John O’Gallagher, The Anton Webern Project, Whirlwind

First published in 2013. There’s something about the word ‘project’, isn’t there, that acts like a traffic light in an album title. Usually it’s red for stop. The sometimes wildly atonal aesthetic of Anton Webern (1883-1945) though is green for go …

Published: 15 Dec 2019. Updated: 11 months.

First published in 2013. There’s something about the word ‘project’, isn’t there, that acts like a traffic light in an album title. Usually it’s red for stop. The sometimes wildly atonal aesthetic of Anton Webern (1883-1945) though is green for go as an inspiration on an album that John O’Gallagher has long cherished making.

The alto saxophonist, who hails from California, and is best known in the UK for his work with Hans Koller and Jeff Williams, first heard Webern’s music when he studied at Berklee college of music in Boston in the late-1980s. And here he has taken eight Webern pieces to base new arrangements on.

Joined by vibraphone player Matt Moran, guitarist Pete McCann, Hammond organist/keyboardist Russ Lossing, double bassist Johannes Weidenmuller, drummer Tyshawn Sorey, and singer Margret Grebowicz on the album, it’s a thrilling ride. I guess most jazz fans listening blind wouldn’t realise unless they were told that the new music here is based on Webern compositions (it’s hardly as if ‘Three lieder for voice and piano based on poems by Hildegard Jone’ is as familiar as ‘Round Midnight’) it’s fair to say. Yet it’s surprising how much parallel styles popular at the moment such as M-BASE and “maths jazz” owe to the second Viennese school. In this regard O’Gallagher’s approach here would complete the sentence of a Steve Coleman line without Coleman even having to mouth a syllable.

Weidenmuller’s bass contribution on ‘Quartet (after op 22)’ bears comparison to say Anthony Tidd’s work with Coleman even if Tidd is playing electric bass: it’s that kind of sound. The vibes solos propel the band into another space, into the sort of musical situation Dave Holland has pursued at times with Steve Nelson, but the chattering very involving O’Gallagher lead makes the music sufficiently distinctive, and on ‘The Secret Code’ he improvises superbly in one of his best solos of a fascinating and involving album.

Grebowicz’s vocals have a stark stillness (for instance at the beginning of ‘Seventh Ring’ that adds a much more direct contemporary classical music inflection) yet very occasionally the album can be seen labouring as a chamber jazz work. Classical music writers might well be a bit sniffy about the temerity of O’Gallagher’s approach with its subtle crypto-funk rhythms and swing proudly on display. But it’s to the saxophonist’s credit that he hasn’t jazzed Webern in a cocktail manner or worse: thrown out all the jazz to please the classical bods, which is usually fatal. SG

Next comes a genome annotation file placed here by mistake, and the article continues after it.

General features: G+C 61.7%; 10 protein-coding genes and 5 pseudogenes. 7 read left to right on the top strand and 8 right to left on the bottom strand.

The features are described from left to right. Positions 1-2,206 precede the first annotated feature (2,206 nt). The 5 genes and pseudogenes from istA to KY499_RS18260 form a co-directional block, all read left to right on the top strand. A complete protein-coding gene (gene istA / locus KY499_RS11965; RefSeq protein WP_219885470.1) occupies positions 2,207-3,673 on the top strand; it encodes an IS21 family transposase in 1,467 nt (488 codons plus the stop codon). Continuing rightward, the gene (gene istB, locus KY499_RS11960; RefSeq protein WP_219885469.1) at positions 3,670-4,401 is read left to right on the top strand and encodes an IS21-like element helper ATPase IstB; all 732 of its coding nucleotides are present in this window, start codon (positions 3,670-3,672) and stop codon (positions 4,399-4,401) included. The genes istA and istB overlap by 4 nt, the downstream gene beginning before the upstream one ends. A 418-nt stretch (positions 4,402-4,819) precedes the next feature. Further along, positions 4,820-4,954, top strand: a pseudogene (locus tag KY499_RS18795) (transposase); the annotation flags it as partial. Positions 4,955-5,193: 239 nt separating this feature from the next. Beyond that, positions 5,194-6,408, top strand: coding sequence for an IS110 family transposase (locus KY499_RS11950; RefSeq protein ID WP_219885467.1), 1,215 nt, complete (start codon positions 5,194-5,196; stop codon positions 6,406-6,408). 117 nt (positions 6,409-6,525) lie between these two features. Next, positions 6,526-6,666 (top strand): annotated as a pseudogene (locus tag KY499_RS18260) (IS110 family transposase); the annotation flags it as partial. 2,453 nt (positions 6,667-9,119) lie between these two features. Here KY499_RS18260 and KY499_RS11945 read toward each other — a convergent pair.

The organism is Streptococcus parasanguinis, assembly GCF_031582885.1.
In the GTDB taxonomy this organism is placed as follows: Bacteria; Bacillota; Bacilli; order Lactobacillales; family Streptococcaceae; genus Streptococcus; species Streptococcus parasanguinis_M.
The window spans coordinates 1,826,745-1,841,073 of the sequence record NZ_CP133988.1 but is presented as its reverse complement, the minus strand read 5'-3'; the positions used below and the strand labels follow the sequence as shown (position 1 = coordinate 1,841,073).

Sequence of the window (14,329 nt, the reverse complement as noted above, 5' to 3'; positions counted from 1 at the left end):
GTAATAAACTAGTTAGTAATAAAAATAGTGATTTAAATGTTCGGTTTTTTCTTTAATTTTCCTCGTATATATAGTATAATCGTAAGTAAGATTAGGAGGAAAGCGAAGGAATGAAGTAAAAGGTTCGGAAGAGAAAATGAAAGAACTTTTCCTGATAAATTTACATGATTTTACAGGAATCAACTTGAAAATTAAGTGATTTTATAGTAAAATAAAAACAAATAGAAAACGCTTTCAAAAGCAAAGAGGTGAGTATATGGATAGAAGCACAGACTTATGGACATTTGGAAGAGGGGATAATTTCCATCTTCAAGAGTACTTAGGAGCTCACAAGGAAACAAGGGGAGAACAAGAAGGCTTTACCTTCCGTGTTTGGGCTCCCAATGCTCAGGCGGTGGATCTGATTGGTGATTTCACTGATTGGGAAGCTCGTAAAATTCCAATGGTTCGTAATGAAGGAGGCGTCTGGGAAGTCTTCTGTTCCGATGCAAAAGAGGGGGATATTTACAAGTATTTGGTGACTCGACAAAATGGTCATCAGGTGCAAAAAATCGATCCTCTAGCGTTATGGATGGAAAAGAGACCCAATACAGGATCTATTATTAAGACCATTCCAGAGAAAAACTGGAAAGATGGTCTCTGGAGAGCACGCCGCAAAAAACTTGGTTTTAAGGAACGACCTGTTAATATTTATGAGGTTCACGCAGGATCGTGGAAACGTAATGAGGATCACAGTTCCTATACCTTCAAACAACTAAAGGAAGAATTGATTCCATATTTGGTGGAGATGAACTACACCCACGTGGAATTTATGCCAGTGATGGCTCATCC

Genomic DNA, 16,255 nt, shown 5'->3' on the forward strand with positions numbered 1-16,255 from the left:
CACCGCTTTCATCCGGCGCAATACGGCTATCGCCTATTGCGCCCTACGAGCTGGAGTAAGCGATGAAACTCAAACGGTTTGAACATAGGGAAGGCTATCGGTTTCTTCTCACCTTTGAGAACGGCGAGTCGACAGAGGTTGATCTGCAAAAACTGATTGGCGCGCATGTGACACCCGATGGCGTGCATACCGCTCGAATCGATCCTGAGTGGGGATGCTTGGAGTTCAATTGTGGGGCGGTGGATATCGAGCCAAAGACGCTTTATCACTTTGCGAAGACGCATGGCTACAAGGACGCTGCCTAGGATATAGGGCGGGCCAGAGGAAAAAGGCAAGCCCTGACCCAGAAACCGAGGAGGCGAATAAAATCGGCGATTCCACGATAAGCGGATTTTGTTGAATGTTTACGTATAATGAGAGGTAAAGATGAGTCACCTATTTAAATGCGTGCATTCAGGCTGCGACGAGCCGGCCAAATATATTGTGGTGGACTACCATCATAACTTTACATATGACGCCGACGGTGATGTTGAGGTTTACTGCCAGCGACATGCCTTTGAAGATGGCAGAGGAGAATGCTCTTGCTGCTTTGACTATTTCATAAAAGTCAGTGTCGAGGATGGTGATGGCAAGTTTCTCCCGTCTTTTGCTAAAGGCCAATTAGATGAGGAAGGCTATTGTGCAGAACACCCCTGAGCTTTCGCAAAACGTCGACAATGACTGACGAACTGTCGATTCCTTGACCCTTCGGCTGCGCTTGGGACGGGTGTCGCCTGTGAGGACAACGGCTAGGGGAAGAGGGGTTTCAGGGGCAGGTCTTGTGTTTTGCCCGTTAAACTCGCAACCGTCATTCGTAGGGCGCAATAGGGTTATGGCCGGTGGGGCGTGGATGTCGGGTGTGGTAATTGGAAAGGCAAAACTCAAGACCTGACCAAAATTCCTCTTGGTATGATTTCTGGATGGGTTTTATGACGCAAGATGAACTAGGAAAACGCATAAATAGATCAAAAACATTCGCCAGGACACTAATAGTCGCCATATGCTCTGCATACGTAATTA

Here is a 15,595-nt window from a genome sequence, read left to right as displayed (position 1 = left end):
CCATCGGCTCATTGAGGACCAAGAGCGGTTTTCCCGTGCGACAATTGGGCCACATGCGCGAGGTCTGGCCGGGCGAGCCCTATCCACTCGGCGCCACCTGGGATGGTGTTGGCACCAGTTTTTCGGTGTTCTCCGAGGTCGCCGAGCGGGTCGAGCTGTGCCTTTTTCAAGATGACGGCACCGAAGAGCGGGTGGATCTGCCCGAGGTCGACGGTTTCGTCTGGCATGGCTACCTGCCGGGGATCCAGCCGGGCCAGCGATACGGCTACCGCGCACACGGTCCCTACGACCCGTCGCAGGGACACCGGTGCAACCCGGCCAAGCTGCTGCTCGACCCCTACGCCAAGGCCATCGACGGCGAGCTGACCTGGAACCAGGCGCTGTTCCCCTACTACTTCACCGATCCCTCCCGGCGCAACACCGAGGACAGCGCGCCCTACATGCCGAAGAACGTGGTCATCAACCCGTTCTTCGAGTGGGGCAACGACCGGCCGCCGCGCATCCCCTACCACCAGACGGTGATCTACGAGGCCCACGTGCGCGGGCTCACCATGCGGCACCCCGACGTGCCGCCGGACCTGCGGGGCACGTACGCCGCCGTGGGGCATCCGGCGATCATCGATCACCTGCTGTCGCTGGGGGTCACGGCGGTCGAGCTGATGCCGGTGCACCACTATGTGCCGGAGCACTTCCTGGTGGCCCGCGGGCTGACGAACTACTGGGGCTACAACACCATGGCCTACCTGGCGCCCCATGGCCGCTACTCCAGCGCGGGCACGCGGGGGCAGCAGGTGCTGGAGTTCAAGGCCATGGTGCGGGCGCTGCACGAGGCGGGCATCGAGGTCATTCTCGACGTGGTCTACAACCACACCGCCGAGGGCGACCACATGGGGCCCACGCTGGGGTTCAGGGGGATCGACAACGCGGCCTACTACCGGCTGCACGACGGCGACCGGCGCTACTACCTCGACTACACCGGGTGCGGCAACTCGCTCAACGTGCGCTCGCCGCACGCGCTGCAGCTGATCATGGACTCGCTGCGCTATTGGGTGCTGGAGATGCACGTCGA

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Christmas album pick

The star studded Dionne Warwick & The Voices of Christmas is a marlbank pick of the 2019 holiday albums. We look at it a little and add classic seasonal playlist choices. Johnny Mathis whose voice descends directly from Nat King Cole guests …

Published: 15 Dec 2019. Updated: 11 months.

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The star studded Dionne Warwick & The Voices of Christmas is a marlbank pick of the 2019 holiday albums. We look at it a little and add classic seasonal playlist choices.

Johnny Mathis whose voice descends directly from Nat King Cole guests with Dionne Warwick on the awkwardly titled & The Voices of Christmas making the star indispensable regardless of the generous stock of guests and whether or probably not you add an ellipsis before the ampersand, new for 2019. It is not the best track however much you will it to be. Check out the track with Dianne Reeves that is much more of a contender for pick of the tracks and Warwick herself delivers a particularly classy effortlessly captured version of Mel Tormé's 'The Christmas Song' itself, intrusive click-track or what sounds like one notwithstanding – and then duets delightfully with Wanya Morris of Boyz II Men to complete the circle. SG

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